Overview and Guide to Ductwork
What is the role of the duct system?
Duct systems are used to deliver and remove conditioned
and unconditioned air from a building or home.
One of the most common problems we find in homes with comfort and energy
problems is with the duct system. Often times the original ducts were not sized correctly,
have damage and leaks, and are deteriorating. We can improve overall heating and cooling
performance by addressing problems with existing duct systems.
A proper duct installation can improve the indoor quality of a home
and increase thermal comfort. To install ductwork properly
and effectively, it must be properly designed.
How do you right size the ducts?
To calculate the amount of air needed to cool or heat each
room, Sierra Pacific uses information from ACCA protocols Manual D to right size the
duct and Manual J to identify the size of the load system.
What is the best design for your duct system?
Using Manual D, the Sierra Pacific balances the delivery of air
against the friction rate of the ducts and the static
pressure in the system. To do so, the we examine
the location of the air handler, the distance to the duct,
the number of turns the duct makes, and the amount of
air needed. The duct material greatly impacts the results
of this calculation (for example, sheet metal ducts have a
lower friction rate than flex ducts or rigid fiberglass duct
Where are ducts usually located?
Ductwork is usually installed in unconditioned spaces (for
instance, attic or crawlspace). Exposure to the
temperature fluxuations in uncondition spaces can
significantly increase heating/cooling losses because of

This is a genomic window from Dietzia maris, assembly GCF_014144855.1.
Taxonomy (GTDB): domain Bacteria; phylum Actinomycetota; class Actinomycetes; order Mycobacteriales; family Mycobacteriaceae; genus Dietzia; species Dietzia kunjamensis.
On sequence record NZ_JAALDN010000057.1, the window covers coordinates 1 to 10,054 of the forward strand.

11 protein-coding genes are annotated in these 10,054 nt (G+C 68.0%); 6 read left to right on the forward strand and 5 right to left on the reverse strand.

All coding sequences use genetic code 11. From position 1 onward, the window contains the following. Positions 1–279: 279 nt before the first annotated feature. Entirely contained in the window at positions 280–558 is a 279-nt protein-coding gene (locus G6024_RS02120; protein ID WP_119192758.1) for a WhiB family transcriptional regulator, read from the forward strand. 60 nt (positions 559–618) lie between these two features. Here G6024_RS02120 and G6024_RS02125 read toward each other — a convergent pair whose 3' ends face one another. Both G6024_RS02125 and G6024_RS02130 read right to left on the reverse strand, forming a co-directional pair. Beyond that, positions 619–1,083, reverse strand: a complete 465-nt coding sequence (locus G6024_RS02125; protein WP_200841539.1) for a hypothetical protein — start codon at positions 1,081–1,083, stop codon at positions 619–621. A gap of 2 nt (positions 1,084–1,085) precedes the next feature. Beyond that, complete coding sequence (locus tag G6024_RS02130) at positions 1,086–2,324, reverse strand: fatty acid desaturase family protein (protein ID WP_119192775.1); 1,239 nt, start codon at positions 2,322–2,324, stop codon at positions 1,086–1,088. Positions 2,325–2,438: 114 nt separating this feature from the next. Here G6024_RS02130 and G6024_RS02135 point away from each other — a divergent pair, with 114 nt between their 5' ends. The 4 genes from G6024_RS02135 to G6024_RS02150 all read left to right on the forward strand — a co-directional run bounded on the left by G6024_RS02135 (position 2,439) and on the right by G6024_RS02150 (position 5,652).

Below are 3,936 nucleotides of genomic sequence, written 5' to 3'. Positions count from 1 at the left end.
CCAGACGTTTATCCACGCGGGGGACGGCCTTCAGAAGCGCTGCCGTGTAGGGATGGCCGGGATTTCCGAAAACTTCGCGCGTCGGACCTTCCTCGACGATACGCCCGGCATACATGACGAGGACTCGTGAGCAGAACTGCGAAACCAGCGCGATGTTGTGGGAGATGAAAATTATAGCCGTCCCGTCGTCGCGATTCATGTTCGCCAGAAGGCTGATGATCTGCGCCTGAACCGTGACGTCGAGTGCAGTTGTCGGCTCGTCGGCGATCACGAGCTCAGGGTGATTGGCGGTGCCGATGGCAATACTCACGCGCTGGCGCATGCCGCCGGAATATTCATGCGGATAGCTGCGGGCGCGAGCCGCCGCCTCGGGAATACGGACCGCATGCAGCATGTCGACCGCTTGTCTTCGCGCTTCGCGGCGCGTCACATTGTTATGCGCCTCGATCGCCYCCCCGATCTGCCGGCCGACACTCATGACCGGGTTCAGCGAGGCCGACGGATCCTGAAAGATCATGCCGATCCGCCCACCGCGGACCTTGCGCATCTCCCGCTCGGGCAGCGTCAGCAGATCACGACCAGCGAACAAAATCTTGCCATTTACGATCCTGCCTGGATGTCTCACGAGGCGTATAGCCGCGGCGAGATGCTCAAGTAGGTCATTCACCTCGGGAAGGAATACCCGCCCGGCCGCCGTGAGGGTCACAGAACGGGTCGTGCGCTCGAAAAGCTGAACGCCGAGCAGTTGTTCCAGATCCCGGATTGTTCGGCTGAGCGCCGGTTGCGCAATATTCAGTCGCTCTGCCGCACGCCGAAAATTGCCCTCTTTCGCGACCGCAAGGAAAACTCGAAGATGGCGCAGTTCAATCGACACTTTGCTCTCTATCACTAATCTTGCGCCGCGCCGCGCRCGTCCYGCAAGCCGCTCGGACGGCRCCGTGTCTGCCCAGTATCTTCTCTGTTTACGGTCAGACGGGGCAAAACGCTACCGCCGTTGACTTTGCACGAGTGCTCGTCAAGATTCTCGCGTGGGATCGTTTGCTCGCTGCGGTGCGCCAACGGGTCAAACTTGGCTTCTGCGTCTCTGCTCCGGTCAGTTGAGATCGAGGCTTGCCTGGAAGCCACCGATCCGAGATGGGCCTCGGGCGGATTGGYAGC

heat transfer, in addition to air leaks in the ductwork.
Energy losses in the ducts can range from 10% to 45%.
What is the best way to improve performance when
ducts are located in an unconditioned space?
Sierra Pacific only uses UV-resistant R‐8 duct insulation and highly
recommends locating ducts on the attic floor and deep
burying them under loose‐fill insulation. Deep burying is a
cost‐effective way to ensure air moving through the ducts
remains at the desired temperature. Deep burying ducts is
considered best practice in home performance.
For example, during the summer, Sacramento attics
routinely reach 140 degrees. The upper portion of an attic
can be 20°F hotter than the attic floor, so ducts located on
the attic floor are exposed to less ambient heat, and ducts
buried in loose‐fill insulation are further protected from
temperature changes in the attic.
What is the best way to deep bury ducts?
The ducts should be positioned on the attic floor. The top
of the duct should be at least 3.5” below the surface of the
loose‐fill insulation level. Each individual section of
ductwork must be buried at the same depth. During
installation, vertical indicators (rulers) must be placed on
buried trunk and branch ducts at a minimum spacing of
every eight feet.
The rulers serve two purposes: (1) to indicate the
insulation level above the attic floor, and (2) to indicate
the location of the deep buried ducts.
When ducts are found hanging from the attic ceiling,
Sierra Pacific highly recommends relocating the ducts to the attic
floor and covering the ducts with insulation until they
meet the deep buried protocols.
When installing flex duct, you need to pull the inner liner
tight to reduce friction and provide optimum airflow.